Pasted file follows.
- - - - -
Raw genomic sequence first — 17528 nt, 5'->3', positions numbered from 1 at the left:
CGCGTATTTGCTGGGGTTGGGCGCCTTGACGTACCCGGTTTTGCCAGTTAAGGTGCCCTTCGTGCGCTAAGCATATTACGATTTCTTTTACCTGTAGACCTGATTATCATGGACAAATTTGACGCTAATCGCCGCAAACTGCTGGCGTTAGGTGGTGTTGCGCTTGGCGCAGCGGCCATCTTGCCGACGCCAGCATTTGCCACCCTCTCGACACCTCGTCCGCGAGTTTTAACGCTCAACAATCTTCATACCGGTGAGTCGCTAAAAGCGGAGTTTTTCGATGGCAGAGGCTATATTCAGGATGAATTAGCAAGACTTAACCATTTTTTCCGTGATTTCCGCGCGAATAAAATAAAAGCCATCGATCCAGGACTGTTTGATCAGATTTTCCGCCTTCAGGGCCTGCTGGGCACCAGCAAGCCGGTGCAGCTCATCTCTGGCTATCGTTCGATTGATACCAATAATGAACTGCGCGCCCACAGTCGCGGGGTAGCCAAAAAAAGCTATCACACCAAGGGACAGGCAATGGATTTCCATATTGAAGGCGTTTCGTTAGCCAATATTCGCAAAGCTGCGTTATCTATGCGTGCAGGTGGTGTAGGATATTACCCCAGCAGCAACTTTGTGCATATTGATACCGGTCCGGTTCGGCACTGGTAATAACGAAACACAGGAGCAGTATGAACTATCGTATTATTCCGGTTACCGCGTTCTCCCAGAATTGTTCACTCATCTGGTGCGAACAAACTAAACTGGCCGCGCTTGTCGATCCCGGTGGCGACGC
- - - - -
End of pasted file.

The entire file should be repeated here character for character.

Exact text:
Raw genomic sequence first — 17528 nt, 5'->3', positions numbered from 1 at the left:
CGCGTATTTGCTGGGGTTGGGCGCCTTGACGTACCCGGTTTTGCCAGTTAAGGTGCCCTTCGTGCGCTAAGCATATTACGATTTCTTTTACCTGTAGACCTGATTATCATGGACAAATTTGACGCTAATCGCCGCAAACTGCTGGCGTTAGGTGGTGTTGCGCTTGGCGCAGCGGCCATCTTGCCGACGCCAGCATTTGCCACCCTCTCGACACCTCGTCCGCGAGTTTTAACGCTCAACAATCTTCATACCGGTGAGTCGCTAAAAGCGGAGTTTTTCGATGGCAGAGGCTATATTCAGGATGAATTAGCAAGACTTAACCATTTTTTCCGTGATTTCCGCGCGAATAAAATAAAAGCCATCGATCCAGGACTGTTTGATCAGATTTTCCGCCTTCAGGGCCTGCTGGGCACCAGCAAGCCGGTGCAGCTCATCTCTGGCTATCGTTCGATTGATACCAATAATGAACTGCGCGCCCACAGTCGCGGGGTAGCCAAAAAAAGCTATCACACCAAGGGACAGGCAATGGATTTCCATATTGAAGGCGTTTCGTTAGCCAATATTCGCAAAGCTGCGTTATCTATGCGTGCAGGTGGTGTAGGATATTACCCCAGCAGCAACTTTGTGCATATTGATACCGGTCCGGTTCGGCACTGGTAATAACGAAACACAGGAGCAGTATGAACTATCGTATTATTCCGGTTACCGCGTTCTCCCAGAATTGTTCACTCATCTGGTGCGAACAAACTAAACTGGCCGCGCTTGTCGATCCCGGTGGCGACGC